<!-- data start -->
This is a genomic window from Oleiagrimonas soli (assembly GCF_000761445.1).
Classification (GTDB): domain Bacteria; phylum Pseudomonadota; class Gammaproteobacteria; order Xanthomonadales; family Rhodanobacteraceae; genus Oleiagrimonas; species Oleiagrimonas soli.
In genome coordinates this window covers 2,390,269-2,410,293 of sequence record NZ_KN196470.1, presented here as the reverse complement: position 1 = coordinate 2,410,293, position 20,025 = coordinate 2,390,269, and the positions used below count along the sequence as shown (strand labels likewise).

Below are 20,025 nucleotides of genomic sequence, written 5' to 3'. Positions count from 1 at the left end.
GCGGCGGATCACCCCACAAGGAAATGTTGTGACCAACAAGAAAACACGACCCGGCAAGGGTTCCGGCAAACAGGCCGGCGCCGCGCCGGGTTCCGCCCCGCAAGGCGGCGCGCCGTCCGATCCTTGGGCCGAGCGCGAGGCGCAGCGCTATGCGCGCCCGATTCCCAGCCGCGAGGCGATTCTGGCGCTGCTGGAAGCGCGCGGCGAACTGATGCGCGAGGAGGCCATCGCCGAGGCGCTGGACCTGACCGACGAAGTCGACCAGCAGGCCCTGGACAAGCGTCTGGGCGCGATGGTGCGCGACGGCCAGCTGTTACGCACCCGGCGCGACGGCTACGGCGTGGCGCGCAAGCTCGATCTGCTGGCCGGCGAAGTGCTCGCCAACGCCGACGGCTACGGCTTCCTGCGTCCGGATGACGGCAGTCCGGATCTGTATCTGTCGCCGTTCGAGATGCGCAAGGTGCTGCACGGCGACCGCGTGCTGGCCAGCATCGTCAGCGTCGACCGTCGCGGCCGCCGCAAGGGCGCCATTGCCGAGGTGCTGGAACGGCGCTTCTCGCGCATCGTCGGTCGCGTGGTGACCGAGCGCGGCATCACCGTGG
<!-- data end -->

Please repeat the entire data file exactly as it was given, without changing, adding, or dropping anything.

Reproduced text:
This is a genomic window from Oleiagrimonas soli (assembly GCF_000761445.1).
Classification (GTDB): domain Bacteria; phylum Pseudomonadota; class Gammaproteobacteria; order Xanthomonadales; family Rhodanobacteraceae; genus Oleiagrimonas; species Oleiagrimonas soli.
In genome coordinates this window covers 2,390,269-2,410,293 of sequence record NZ_KN196470.1, presented here as the reverse complement: position 1 = coordinate 2,410,293, position 20,025 = coordinate 2,390,269, and the positions used below count along the sequence as shown (strand labels likewise).

Below are 20,025 nucleotides of genomic sequence, written 5' to 3'. Positions count from 1 at the left end.
GCGGCGGATCACCCCACAAGGAAATGTTGTGACCAACAAGAAAACACGACCCGGCAAGGGTTCCGGCAAACAGGCCGGCGCCGCGCCGGGTTCCGCCCCGCAAGGCGGCGCGCCGTCCGATCCTTGGGCCGAGCGCGAGGCGCAGCGCTATGCGCGCCCGATTCCCAGCCGCGAGGCGATTCTGGCGCTGCTGGAAGCGCGCGGCGAACTGATGCGCGAGGAGGCCATCGCCGAGGCGCTGGACCTGACCGACGAAGTCGACCAGCAGGCCCTGGACAAGCGTCTGGGCGCGATGGTGCGCGACGGCCAGCTGTTACGCACCCGGCGCGACGGCTACGGCGTGGCGCGCAAGCTCGATCTGCTGGCCGGCGAAGTGCTCGCCAACGCCGACGGCTACGGCTTCCTGCGTCCGGATGACGGCAGTCCGGATCTGTATCTGTCGCCGTTCGAGATGCGCAAGGTGCTGCACGGCGACCGCGTGCTGGCCAGCATCGTCAGCGTCGACCGTCGCGGCCGCCGCAAGGGCGCCATTGCCGAGGTGCTGGAACGGCGCTTCTCGCGCATCGTCGGTCGCGTGGTGACCGAGCGCGGCATCACCGTGG